We’re back from our Wisconsin vacation and I’m excited to share some of the historic district homes in Madison. First, let me say what a beautiful, small city that Madison is. I was impressed with its cleanliness and aesthetic appeal of tree-lined streets. Not to mention, people were so friendly there. The first thing I want to share from the trip are the charming older homes on the east side.
Madison is uniquely located on an isthmus between Lake Mendota and Monona. It’s also the state capitol and is home to the University of Wisconsin. College towns are typically cultural in nature and Madison is no exception. But today, we’ll focus on the beautiful historic district homes like this stunning, purple Victorian with its white picket fence.
This home is located just one block from Lake Monona. Really, anywhere you go in Madison you’re just a short walk to one of the lake shorelines. That’s part of what makes the small city so appealing.
One thing that struck me as we were walking around is how friendly everyone is. People would say hello or pay a compliment. It’s not like the Chicago suburbs where everyone seems to be in a hurry or pretends they don’t see you. And even though the population is over 200,000, the streets weren’t at all crowded and traffic was surprisingly quiet.
While there, we stumbled across Jenifer Street – although it’s not spelled with two n’s like my name. But it’s populated with gorgeous homes like this historic brick beauty.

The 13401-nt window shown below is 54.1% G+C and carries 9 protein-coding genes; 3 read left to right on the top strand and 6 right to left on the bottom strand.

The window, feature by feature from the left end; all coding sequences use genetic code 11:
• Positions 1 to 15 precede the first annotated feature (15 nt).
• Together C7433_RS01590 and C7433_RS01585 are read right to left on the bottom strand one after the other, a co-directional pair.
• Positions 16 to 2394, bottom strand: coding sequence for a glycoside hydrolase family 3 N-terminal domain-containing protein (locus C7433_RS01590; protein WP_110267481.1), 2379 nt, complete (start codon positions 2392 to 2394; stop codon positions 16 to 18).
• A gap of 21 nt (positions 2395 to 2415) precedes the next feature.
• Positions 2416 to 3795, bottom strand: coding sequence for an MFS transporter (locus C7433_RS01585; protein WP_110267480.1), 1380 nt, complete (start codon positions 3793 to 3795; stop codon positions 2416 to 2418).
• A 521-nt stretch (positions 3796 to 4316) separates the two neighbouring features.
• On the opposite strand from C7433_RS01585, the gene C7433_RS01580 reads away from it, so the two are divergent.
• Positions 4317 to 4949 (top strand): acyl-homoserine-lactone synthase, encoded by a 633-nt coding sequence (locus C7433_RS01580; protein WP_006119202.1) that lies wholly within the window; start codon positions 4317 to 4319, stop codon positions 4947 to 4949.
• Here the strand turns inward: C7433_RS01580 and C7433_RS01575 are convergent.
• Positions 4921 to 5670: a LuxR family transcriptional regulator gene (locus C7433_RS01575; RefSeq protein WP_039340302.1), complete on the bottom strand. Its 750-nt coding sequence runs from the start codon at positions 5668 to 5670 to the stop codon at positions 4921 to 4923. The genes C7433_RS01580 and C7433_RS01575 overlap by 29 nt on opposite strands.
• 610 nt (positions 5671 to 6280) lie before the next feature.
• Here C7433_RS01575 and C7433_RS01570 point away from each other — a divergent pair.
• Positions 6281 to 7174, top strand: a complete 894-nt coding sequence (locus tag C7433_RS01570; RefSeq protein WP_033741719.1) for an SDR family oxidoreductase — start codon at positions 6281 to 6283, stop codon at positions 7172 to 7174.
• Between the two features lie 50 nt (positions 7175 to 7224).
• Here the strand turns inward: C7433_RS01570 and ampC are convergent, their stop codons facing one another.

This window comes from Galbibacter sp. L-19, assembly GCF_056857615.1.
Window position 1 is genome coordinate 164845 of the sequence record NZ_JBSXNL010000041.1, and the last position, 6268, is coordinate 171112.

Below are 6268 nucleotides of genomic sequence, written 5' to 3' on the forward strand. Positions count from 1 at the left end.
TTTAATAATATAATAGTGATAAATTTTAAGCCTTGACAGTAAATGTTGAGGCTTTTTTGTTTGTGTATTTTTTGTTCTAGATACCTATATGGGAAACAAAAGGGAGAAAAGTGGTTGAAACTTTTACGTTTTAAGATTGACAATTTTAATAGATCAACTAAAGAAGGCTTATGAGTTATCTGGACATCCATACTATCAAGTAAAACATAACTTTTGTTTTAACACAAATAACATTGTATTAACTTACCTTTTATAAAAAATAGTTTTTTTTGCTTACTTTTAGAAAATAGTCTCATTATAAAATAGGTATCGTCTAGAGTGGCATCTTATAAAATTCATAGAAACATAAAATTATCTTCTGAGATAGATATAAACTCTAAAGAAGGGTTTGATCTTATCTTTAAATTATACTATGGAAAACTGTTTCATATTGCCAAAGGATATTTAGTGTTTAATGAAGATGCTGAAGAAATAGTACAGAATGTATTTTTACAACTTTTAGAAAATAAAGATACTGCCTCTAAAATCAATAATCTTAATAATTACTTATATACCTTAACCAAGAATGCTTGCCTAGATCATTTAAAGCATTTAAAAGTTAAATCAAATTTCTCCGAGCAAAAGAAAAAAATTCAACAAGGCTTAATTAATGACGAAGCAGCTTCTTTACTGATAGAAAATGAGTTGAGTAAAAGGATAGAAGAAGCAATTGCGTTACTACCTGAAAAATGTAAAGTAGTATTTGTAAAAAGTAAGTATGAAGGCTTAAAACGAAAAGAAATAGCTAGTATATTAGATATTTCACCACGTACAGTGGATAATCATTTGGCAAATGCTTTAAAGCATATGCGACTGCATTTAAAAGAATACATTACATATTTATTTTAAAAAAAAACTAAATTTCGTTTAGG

This is the John George Ott house built by a Swiss immigrant in 1873 and is on the National Register of Historic Places. It also happens to be listed on Airbnb and is available to rent! I might have to add it to my list of places to stay.
A lot of the homes in the Jenifer-Spaight historic district of Madison have plaques like this that give you more information about the house.
You can walk around the tree-lined streets and get an education on architecture and the history of Madison. This brick beauty was built as the Hyer Hotel but is now a private residence. Union soldiers quartered here during the Civil War.
Even if you don’t want an educational experience, you can still enjoy the beauty of the historic district homes situated between the two lakes.
If you look to the right of this gorgeous blue Victorian, you can see Lake Monoma in the background, which is on the south side of Madison. Lake Mendota is on the north side. There’s just a few blocks between the lakes so you can easily walk from one shoreline to the other.
The corner in front of this charming farmhouse serves as a bus stop. Wasn’t it nice of the city to add a pretty blue bench at the stop instead of an unsightly cement block? The bench color matches the front door!
Here’s a closer look at the porch.
Although many of the historic district homes in this area are Victorian in style, you’ll find other examples like this charming brown shingle house.
It’s nice to see such pride of ownership in these homes. Note the colors of the sunburst on this Victorian porch. Although we didn’t visit all the neighborhoods, I didn’t see any run-down areas.
Hubby and I plan to go back soon since Madison is only a two-hour drive from our house. I’m told the city has an amazing farmer’s market that I’d like to experience. I’ll share more photos of our trip and from the house we stayed in coming up later this week. Let me know if you’ve ever been to Madison and any of your favorite experiences while there.
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